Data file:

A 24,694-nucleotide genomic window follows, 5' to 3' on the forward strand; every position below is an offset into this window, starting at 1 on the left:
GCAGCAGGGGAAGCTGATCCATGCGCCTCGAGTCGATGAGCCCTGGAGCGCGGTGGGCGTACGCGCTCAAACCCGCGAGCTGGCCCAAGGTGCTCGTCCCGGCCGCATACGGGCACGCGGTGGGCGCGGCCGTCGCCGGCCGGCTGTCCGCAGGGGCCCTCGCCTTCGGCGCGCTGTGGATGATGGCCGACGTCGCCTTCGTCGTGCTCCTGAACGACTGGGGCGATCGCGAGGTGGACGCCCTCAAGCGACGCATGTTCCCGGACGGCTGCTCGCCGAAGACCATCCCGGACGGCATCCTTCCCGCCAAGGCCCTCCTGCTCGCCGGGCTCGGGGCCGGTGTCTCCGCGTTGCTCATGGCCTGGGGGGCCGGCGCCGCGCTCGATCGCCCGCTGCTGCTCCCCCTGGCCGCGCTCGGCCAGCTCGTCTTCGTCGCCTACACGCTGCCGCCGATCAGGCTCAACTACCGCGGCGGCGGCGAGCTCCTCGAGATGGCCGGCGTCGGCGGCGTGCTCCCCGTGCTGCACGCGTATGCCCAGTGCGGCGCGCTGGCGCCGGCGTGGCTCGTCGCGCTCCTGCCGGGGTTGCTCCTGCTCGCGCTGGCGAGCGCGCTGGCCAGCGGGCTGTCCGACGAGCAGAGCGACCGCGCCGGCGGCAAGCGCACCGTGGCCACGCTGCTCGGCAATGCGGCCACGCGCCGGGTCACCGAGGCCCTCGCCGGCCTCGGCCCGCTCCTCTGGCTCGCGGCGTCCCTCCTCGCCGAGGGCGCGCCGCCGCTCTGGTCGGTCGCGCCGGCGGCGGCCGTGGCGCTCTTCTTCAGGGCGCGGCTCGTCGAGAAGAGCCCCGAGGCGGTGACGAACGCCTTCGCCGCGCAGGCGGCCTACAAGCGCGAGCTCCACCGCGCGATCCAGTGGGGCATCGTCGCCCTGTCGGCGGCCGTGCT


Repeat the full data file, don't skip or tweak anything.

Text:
A 24,694-nucleotide genomic window follows, 5' to 3' on the forward strand; every position below is an offset into this window, starting at 1 on the left:
GCAGCAGGGGAAGCTGATCCATGCGCCTCGAGTCGATGAGCCCTGGAGCGCGGTGGGCGTACGCGCTCAAACCCGCGAGCTGGCCCAAGGTGCTCGTCCCGGCCGCATACGGGCACGCGGTGGGCGCGGCCGTCGCCGGCCGGCTGTCCGCAGGGGCCCTCGCCTTCGGCGCGCTGTGGATGATGGCCGACGTCGCCTTCGTCGTGCTCCTGAACGACTGGGGCGATCGCGAGGTGGACGCCCTCAAGCGACGCATGTTCCCGGACGGCTGCTCGCCGAAGACCATCCCGGACGGCATCCTTCCCGCCAAGGCCCTCCTGCTCGCCGGGCTCGGGGCCGGTGTCTCCGCGTTGCTCATGGCCTGGGGGGCCGGCGCCGCGCTCGATCGCCCGCTGCTGCTCCCCCTGGCCGCGCTCGGCCAGCTCGTCTTCGTCGCCTACACGCTGCCGCCGATCAGGCTCAACTACCGCGGCGGCGGCGAGCTCCTCGAGATGGCCGGCGTCGGCGGCGTGCTCCCCGTGCTGCACGCGTATGCCCAGTGCGGCGCGCTGGCGCCGGCGTGGCTCGTCGCGCTCCTGCCGGGGTTGCTCCTGCTCGCGCTGGCGAGCGCGCTGGCCAGCGGGCTGTCCGACGAGCAGAGCGACCGCGCCGGCGGCAAGCGCACCGTGGCCACGCTGCTCGGCAATGCGGCCACGCGCCGGGTCACCGAGGCCCTCGCCGGCCTCGGCCCGCTCCTCTGGCTCGCGGCGTCCCTCCTCGCCGAGGGCGCGCCGCCGCTCTGGTCGGTCGCGCCGGCGGCGGCCGTGGCGCTCTTCTTCAGGGCGCGGCTCGTCGAGAAGAGCCCCGAGGCGGTGACGAACGCCTTCGCCGCGCAGGCGGCCTACAAGCGCGAGCTCCACCGCGCGATCCAGTGGGGCATCGTCGCCCTGTCGGCGGCCGTGCT